Clean Spark Plugs
Insert the plug-wire end of the spark plug in the socket and, holding only the extension, push it until it is all the way in. Now with great care, guide the spark plug inside the hole. DO NOT ram it in or handle it roughly as this night damage the gap or the spark plug itself. While the plug is still in the hole, begin screwing the new plug in by hand first. If you use your hands firs, before finishing with the wrench, it will keep you from accidentally cross-threading one of the spark plugs. Continue to screw the plug in by hand until it stops, then use the wrench to tighten it. If you happen to have a torque wrench, you can torque it to specification. Otherwise, just use your ratchet wrench and tighten with out over-tightening. If you over-tighten, the plug the metal inside could be damaged since it is soft and fragile.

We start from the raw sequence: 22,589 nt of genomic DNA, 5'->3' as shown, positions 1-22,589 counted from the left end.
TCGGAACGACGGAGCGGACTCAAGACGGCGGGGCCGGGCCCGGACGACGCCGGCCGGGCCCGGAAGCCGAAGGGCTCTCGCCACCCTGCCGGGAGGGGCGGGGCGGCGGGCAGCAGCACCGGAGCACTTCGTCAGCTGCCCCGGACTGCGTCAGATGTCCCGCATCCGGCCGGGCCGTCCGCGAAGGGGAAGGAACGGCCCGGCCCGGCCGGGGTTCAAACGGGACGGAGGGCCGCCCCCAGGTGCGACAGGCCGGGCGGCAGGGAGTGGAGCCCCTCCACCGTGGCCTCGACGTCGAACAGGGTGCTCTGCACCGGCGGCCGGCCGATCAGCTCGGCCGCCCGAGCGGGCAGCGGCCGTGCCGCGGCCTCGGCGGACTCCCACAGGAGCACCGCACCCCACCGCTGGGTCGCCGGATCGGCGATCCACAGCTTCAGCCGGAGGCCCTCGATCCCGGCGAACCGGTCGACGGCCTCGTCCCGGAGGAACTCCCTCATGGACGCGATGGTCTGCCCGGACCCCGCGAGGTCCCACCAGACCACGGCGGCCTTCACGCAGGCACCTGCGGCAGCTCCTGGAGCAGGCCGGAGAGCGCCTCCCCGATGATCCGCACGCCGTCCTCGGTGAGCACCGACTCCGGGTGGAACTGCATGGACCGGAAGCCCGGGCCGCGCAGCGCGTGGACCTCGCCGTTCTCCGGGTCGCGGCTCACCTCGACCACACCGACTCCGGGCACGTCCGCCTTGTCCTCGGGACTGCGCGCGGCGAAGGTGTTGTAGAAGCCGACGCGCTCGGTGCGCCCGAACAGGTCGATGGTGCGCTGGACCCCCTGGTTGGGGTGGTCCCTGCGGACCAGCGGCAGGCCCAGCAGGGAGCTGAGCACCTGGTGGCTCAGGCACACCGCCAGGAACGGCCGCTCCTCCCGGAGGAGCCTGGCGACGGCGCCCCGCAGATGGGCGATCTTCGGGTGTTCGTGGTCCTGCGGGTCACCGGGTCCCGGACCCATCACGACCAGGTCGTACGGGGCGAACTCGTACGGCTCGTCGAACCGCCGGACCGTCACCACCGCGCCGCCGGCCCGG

Now, you can put the plug wire back on.
Installing New Spark Plug
 

Complete Plug Replacement And Test


Once you can successfully replace one spark plug. Just repeat the procedure for all the rest going on spark plug at a time until all are done.
When you finished, start up your vehicle and listen to your engine for that sweet sound! If your engine doesn't start, ask your self if you followed all the instruction and took the plugs out one at time. If your engine is running really rough or if hear a loud back fir then you may have crossed the plug wires. Any of these symptoms will need to be addressed immediately.

Go back and look at your engine's plug firing order. Match that to the points on the distributor cap after you set the engine to top dead center. Now, put them all back on.
Spark Plugs Installed
If you replace them one at a time, you will not have to go through the above. Once you start the engine and it runs smooth, you're finished.